To Michael Bond, author of Fans: A Journey into the Psychology of Belonging, adult Harry Potter fans aren’t strange at all. “If you’re fully invested in something as a child or teenager, that’s always going to stay with you,” he explains. “You never forget how it helped you.” He stresses that it seems “entirely reasonable” that Harry Potter adults have continued to be devoted to the franchise, more than 15 years since the final book was published. “Fictional characters can feel like friends or even members of your family,” he says. “We don’t reject our childhood friends when we grow up, so why would we abandon our heroes?”

Plus, as mentioned, the story had a profound impact. “The Harry Potter series has meant so much to so many readers over the years, especially those who identified with the central theme of finding belonging, purpose and power in a world that misunderstands you,” explains Anthony Patterson, a professor of marketing at Lancaster University, who has previously researched the Harry Potter brand.

Professor Anthony Patterson Professor of Marketing at Lancaster University Provided by a.patterson2@lancaster.ac.uk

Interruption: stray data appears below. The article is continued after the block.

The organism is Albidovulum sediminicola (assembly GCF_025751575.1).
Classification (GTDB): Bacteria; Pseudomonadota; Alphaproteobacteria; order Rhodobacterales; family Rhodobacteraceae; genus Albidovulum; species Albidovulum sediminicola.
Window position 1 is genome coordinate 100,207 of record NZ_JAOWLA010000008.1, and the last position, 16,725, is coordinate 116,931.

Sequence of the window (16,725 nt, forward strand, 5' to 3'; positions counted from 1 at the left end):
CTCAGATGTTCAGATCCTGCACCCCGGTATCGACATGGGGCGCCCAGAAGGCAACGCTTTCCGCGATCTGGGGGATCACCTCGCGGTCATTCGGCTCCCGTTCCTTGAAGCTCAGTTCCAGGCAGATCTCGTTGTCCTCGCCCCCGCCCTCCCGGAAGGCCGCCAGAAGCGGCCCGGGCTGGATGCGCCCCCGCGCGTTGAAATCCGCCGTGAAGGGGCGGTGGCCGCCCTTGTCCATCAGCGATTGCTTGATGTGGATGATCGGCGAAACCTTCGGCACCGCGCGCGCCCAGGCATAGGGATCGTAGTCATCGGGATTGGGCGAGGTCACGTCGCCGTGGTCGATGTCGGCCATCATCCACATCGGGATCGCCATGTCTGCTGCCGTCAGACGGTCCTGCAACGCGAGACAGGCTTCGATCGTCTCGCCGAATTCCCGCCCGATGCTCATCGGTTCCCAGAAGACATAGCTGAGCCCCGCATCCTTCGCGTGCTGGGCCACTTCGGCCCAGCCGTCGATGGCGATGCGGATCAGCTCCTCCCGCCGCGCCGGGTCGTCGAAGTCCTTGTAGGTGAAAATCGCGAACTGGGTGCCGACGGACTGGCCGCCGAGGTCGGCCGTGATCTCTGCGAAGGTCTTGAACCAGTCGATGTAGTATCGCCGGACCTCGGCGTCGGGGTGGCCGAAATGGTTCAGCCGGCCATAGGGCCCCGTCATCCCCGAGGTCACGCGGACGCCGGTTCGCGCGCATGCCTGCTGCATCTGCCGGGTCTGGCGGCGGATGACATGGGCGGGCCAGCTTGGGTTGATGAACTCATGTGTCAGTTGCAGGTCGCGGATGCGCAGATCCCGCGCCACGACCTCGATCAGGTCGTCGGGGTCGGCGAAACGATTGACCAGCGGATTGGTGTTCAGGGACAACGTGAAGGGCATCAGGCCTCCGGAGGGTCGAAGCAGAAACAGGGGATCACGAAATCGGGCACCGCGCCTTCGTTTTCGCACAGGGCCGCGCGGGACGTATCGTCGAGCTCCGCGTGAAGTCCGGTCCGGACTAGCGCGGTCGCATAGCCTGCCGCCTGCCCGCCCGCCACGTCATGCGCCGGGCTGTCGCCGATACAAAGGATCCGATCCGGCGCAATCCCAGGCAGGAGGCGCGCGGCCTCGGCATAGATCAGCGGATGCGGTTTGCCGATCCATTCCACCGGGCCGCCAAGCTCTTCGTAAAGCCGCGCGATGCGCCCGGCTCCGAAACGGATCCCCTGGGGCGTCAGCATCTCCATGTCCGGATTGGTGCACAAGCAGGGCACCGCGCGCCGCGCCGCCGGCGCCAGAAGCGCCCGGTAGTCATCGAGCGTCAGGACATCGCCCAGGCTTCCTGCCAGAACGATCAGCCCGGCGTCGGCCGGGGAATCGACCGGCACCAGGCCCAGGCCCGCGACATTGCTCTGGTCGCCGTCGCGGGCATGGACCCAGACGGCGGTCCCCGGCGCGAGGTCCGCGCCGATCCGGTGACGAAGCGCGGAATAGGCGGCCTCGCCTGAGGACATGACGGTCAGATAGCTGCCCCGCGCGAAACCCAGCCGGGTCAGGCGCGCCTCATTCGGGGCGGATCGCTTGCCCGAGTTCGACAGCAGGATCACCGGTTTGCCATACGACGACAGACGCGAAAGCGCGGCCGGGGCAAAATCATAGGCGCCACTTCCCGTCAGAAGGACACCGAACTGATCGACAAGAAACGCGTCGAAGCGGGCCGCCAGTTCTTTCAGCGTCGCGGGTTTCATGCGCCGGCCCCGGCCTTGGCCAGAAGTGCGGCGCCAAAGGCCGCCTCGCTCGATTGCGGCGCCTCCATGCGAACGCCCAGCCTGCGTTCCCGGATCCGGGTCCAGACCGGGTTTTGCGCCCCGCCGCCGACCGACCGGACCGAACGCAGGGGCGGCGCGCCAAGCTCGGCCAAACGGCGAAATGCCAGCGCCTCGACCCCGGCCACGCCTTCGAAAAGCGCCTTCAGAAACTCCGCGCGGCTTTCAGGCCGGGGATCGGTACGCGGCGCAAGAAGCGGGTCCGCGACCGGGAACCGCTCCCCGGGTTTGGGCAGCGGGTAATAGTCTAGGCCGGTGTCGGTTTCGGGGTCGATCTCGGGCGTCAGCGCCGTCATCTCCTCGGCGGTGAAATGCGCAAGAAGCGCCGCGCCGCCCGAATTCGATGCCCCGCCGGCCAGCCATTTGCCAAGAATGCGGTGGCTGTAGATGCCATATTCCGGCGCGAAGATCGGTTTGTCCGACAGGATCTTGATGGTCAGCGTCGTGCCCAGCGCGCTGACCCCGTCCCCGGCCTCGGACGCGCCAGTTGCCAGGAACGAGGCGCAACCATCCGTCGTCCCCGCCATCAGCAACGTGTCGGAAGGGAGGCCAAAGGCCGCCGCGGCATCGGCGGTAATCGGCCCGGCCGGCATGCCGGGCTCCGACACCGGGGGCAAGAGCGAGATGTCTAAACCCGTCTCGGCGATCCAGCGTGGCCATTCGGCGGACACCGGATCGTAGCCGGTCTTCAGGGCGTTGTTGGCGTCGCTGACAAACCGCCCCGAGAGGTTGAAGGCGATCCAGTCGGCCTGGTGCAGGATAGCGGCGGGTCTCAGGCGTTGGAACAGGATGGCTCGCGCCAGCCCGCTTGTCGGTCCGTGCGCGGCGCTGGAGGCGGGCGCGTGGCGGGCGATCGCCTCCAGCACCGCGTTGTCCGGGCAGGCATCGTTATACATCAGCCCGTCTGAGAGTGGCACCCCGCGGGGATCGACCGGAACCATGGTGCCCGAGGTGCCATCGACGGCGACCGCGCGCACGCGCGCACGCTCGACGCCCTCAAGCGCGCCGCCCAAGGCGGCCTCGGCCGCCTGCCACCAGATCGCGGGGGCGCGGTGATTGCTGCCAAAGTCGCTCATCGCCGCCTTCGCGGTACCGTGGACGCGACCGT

Marketing expert Anthony Patterson says the Harry Potter brand seems attuned to its ageing fan base

That brand was a marketing masterstroke. The series was carefully crafted to keep fans engaged as they aged; an 11-year-old who picked up The Philosopher’s Stone in 1997 would have been 21 by the time the Deathly Hallows came out in 2007, after all. The story became progressively darker and more “mature” as readers grew up with Harry, with all the whimsy of floating candles, snowy owls, and talking portraits gradually supplanted by complex themes of morality and death. Ahead of the release of Harry Potter and the Half-Blood Prince in 2005, The Guardian noted that sales of the series’ “adult editions” (the publisher Bloomsbury has been offering versions with more grown-up covers since 1998) were booming and described Harry Potter as “the most dramatic example yet” of “crossover fiction”, a publishing term used to describe novels that appeal to both adults and children alike.

Following the release of the final Deathly Hallows film, the franchise continued expanding and began courting its newly adult fanbase in earnest. “The Harry Potter brand team does seem attuned to the fact that their original fans are growing up,” Patterson says. “The Fantastic Beasts prequel films allow the Wizarding World to expand in new, more mature directions.”